La lucha: to dialogue [The struggle: to dialogue (the word dialogue is crossed out)]

Author: Kate Berniz

Berniz, Kate, 2018 La lucha: to dialogue [The struggle: to dialogue (the word dialogue is crossed out)], Flinders University, School of Education

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In this PhD, like a ‘mojada’ (‘wetback’ – a migrant ‘illegally’ crossing borders), I set-off on risky crossings into alien and patrolled terrains in Spanish language(s) education and academia (Anzaldúa, 1984, p.31). My ‘negotiated’ and disrupted entries at checkpoints along the journey of reflexivity on collaborations in a university, in schools, and Spanish classrooms created visceral and intellectual chaos, with costs. Unresolved epistemological and ontological tensions are demonstrated throughout my mestiza (hybrid) (Anzaldúa, 1987, p.101) ‘testimonio’ (testimony) (Reyes & Rodríguez, 2012, p.526) of the ‘messy’ knowledges, politics, and alliances (McGloin, 2016) that emerged with participants (Freire, 1996; Conquergood, 1998). This thesis performs (Denzin, 2003) ‘intersecting’ practices and relations (Collins, 2015, p.50) in participants’ wor(l)ds (in the word world) (Freire & Macedo 1987, p.29) in which pedagogical and scientific baggage (ideologies and interests) are ‘spoken back to’ (Tuhiwai Smith, 2012, p.40), abandoned and transformed in an act of ‘calling back’ (Anzaldúa, 2015, pp.1-2).

It is ultimately my praxis, or ‘mystory’ (Ulmer, 2004), built on subjective, aesthetic, (Marcus, 1994, p.384) and ‘imaginal’ (Anzaldúa 2000, p.19) experiences, which served (and can still serve) collective interests (Rorty, 2010, p.27) within limits in this project (Arnott, 1998, p.73). Rather than narrowly pursuing disciplinary ‘goals’ (Kristeva, 2002, p.10), the textuality of writing and ‘collaborative’ practices in this study and thesis respectfully ‘move’ readers to (a) experience being a ‘marginal’ other (relinquish some power) in order to (b) experience and understand the “racial grammar” of this PhD (Donnor & Ladson-Billings, 2017, p.201). The study is written for and in parts by ‘marginalised’ participants (without an ‘othering’ agenda) (Jones & Calafell, 2012, p.958). It employs ‘thick description’ (Geertz, 1973, p.312) and ‘messy text’ (Marcus, 1994, p. 389) to provide intimate ‘ethnographic’ (Conquergood, 1986, p.179) excavations ‘mediated’ (Marcus, 2007, p.1143) in symbolic and material ways in:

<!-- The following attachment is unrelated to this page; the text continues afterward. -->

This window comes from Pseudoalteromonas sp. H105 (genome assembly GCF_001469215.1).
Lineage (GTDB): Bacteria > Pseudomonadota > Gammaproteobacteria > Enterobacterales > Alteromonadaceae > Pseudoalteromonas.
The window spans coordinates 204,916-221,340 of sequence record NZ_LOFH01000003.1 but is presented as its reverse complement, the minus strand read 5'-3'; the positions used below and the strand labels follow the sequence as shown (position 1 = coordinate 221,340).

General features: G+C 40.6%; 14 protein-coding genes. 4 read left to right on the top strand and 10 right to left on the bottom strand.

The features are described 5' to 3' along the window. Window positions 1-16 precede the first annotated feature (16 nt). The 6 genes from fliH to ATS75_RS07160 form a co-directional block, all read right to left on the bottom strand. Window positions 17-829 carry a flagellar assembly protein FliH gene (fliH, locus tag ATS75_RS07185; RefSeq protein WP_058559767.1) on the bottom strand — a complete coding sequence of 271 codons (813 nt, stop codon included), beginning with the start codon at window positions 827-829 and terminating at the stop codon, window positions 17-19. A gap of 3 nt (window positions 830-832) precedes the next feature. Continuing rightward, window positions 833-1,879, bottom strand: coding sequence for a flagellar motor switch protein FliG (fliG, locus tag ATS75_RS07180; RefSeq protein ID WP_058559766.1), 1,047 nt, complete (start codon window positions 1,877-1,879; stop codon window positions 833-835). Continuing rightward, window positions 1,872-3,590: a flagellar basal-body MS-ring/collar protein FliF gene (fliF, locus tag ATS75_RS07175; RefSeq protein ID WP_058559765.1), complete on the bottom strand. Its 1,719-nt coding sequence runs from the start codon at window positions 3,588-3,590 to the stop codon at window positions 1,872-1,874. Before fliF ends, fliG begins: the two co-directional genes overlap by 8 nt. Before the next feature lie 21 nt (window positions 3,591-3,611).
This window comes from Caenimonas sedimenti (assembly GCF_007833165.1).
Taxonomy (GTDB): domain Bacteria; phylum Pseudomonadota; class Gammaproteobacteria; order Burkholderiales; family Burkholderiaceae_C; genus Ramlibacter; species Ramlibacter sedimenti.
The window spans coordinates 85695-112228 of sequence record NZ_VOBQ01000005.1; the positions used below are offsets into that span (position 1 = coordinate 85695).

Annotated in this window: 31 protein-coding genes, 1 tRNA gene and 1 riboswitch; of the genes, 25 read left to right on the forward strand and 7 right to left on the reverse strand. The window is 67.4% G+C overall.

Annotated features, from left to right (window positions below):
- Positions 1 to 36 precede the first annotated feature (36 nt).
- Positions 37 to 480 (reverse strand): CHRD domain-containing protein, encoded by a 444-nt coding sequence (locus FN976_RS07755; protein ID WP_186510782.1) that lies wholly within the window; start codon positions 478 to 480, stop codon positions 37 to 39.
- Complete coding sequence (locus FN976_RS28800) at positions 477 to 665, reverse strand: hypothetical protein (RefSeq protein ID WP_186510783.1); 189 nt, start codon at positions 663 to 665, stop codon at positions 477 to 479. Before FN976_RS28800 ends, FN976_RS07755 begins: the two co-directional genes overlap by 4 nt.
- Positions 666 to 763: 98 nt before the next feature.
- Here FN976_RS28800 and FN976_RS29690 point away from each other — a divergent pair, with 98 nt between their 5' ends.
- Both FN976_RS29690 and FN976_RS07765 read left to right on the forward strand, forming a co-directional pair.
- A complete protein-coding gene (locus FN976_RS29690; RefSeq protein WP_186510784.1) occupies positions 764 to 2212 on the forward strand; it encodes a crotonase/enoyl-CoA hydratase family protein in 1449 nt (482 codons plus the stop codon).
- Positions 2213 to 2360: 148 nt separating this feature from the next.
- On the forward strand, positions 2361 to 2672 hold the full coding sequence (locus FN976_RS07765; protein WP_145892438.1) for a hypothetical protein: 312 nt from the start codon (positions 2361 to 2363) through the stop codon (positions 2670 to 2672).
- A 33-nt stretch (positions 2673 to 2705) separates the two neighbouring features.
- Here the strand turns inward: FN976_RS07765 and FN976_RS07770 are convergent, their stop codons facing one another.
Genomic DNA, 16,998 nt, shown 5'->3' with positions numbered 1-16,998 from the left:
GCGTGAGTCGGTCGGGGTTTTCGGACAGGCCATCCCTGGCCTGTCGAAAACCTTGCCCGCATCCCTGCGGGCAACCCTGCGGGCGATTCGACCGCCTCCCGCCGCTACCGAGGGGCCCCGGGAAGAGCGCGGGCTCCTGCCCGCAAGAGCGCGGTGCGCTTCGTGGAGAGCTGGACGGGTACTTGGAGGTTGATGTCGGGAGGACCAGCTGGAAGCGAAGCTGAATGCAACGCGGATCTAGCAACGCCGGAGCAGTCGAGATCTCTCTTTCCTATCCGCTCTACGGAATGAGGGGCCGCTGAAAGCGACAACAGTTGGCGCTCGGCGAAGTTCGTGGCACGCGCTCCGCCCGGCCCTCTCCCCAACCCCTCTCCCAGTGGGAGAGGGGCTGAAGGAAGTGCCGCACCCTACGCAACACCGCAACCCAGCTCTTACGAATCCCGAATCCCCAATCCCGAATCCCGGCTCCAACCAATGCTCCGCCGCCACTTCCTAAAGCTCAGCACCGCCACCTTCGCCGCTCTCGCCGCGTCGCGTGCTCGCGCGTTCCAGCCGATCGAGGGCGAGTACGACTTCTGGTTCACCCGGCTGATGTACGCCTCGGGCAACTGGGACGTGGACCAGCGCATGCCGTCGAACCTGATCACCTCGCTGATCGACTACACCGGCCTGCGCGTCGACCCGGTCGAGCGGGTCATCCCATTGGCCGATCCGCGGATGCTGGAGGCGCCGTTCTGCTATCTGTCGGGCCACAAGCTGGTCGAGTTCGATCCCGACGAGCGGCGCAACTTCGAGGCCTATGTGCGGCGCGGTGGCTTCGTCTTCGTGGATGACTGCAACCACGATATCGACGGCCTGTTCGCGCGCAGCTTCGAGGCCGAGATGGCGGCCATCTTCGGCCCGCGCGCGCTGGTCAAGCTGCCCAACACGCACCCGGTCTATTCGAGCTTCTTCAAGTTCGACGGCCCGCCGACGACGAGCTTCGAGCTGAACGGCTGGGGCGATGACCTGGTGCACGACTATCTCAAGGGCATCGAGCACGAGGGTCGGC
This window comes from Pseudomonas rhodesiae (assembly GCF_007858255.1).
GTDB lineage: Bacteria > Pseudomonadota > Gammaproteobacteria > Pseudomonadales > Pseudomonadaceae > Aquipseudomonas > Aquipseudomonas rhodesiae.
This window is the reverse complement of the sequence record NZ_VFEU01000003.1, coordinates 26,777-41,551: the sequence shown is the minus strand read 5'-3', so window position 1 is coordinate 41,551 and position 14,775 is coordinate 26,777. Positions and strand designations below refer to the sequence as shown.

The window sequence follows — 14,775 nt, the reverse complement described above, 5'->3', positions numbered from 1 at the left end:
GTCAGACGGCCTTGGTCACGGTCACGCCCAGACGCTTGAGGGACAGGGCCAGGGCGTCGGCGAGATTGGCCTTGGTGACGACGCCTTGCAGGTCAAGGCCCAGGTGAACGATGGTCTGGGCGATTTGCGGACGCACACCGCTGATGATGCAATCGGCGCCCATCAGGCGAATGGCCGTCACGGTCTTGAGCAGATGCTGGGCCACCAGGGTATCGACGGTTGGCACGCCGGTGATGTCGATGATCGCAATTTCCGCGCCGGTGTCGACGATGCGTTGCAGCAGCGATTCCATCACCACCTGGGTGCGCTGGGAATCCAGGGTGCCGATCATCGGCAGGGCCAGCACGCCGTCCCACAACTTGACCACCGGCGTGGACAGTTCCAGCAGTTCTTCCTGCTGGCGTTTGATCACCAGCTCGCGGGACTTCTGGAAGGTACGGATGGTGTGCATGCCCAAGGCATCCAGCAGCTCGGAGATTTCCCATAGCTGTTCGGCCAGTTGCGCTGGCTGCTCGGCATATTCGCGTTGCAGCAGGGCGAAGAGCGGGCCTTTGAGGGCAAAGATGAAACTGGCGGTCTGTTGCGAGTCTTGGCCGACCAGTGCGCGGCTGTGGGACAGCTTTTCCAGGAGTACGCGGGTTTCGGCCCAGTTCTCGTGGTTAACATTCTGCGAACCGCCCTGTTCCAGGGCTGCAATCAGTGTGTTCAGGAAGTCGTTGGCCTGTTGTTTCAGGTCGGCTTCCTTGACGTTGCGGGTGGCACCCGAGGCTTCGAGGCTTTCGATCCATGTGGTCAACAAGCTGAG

1. An enactment of a critical pedagogical approach to Spanish

2. The struggles to engage in a Freirean inspired ‘dialogue’

3. An alternative messy post-positivist form of research practice where pluralistic voices and products contribute to knowledge and practice

4. The creation of subaltern political knowledge; of hybrid discourses, experiences, and practices: firstly, a positivist, third-person, detached, left-column account; and secondly, a post-positivist, first-person, and creative mestiza right-column testimony.

Two ‘stories’ stand at the heart of this thesis: the struggle to engage in ‘cognitive’ theories of learning and motivation (Dweck, 1986) and the struggle to enact a ‘Freirean’ dialogue and messy subaltern ‘praxis’ with participants. Freire’s (1996, p. 62) description of praxis, to which I still subscribe a decade after this PhD began, and even when my practice in this thesis and beyond it fails to realise its ‘transformative’ intent in the everyday, inspires my lucha (fight):

Education as the practice of freedom – as opposed to education as the practice of domination – denies that man [sic] is abstract, isolated, independent, and unattached to the world; it also denies that the world exists as a reality apart from people. Authentic reflection considers … people in their relations with the world.

Despite risks taken in this PhD, I believe la esperanza es lo ultimo que se pierde (hope is the last thing that is lost), and so have ‘arrived’ momentarily to a different entry point, to mestiza activist ways (Pérez, 2005, p.1). The thesis fights for ‘academic freedom’ to speak back to and up to racialized, institutional, and political practices that other this working-class-mestiza (Jones & Calafell, 2012; Tuhiwai Smith, 2012). It seeks freedom to push the borders of positivist narratives and their ‘relationships to power’ for the participation of ‘marginalised’ others in the structures and practices of education that, unchallenged, may silence them too (Anzaldúa, 1987; hooks, 1984; Lorde,1979; Tuhiwai Smith, 2013, p.20). The thesis is a call to action to give ‘a fair go’ (a fair chance) to Spanish students, and Spanish teachers, and their early career researcher allies.

Keywords: Critical Pedagogy, Spanish as a Foreign Language Learners , Mestiza consciousness, Messy Text, Critical Creative PhD

Subject: Education thesis

Thesis type: Doctor of Philosophy
Completed: 2018
School: School of Education
Supervisor: Ben Wadham